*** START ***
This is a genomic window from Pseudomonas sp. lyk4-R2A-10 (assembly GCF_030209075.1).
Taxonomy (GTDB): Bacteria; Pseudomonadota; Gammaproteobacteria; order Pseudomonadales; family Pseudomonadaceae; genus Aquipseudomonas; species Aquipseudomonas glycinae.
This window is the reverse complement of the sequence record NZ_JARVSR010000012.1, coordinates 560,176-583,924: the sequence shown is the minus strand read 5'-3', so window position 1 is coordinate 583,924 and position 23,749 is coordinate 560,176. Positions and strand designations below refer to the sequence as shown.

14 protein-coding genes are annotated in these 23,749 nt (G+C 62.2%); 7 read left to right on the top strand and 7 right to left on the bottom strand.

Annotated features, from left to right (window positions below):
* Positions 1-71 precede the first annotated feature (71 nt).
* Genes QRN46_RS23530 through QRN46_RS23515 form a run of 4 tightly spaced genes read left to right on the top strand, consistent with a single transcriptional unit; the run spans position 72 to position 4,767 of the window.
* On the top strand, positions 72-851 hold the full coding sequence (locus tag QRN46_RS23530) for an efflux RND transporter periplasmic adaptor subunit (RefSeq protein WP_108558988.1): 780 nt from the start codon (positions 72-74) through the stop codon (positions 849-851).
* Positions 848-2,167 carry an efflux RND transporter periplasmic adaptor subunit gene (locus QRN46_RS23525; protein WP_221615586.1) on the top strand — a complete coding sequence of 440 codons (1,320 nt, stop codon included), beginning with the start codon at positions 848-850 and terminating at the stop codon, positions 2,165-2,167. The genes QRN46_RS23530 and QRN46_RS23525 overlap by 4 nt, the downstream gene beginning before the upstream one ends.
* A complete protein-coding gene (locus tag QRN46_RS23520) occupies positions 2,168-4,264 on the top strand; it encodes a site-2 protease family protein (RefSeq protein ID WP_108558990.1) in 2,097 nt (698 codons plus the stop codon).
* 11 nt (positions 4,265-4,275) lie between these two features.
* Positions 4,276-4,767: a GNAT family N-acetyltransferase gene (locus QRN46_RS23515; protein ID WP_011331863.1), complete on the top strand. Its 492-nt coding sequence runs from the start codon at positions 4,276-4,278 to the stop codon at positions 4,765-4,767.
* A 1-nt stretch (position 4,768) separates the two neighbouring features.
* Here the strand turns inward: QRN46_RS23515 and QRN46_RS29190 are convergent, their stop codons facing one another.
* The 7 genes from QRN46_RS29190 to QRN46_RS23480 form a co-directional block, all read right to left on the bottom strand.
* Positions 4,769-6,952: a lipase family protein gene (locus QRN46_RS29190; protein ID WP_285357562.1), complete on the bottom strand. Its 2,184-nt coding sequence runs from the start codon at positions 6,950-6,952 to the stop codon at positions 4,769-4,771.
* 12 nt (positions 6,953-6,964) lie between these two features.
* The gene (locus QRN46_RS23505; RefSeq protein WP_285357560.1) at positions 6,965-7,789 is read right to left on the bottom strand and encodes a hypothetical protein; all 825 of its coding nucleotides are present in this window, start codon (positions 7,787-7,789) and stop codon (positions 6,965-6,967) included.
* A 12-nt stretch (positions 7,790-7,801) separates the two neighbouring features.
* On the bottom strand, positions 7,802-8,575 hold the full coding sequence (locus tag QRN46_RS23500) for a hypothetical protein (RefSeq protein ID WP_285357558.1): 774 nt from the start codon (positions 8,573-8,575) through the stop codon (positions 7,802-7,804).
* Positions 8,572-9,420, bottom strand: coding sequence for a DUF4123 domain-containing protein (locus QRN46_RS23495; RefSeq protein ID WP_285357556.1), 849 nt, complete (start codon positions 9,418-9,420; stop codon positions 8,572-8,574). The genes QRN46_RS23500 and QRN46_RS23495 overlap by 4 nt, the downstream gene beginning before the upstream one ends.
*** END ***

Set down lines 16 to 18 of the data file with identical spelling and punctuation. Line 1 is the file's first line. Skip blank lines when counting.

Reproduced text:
* Positions 4,769-6,952: a lipase family protein gene (locus QRN46_RS29190; protein ID WP_285357562.1), complete on the bottom strand. Its 2,184-nt coding sequence runs from the start codon at positions 6,950-6,952 to the stop codon at positions 4,769-4,771.
* 12 nt (positions 6,953-6,964) lie between these two features.
* The gene (locus QRN46_RS23505; RefSeq protein WP_285357560.1) at positions 6,965-7,789 is read right to left on the bottom strand and encodes a hypothetical protein; all 825 of its coding nucleotides are present in this window, start codon (positions 7,787-7,789) and stop codon (positions 6,965-6,967) included.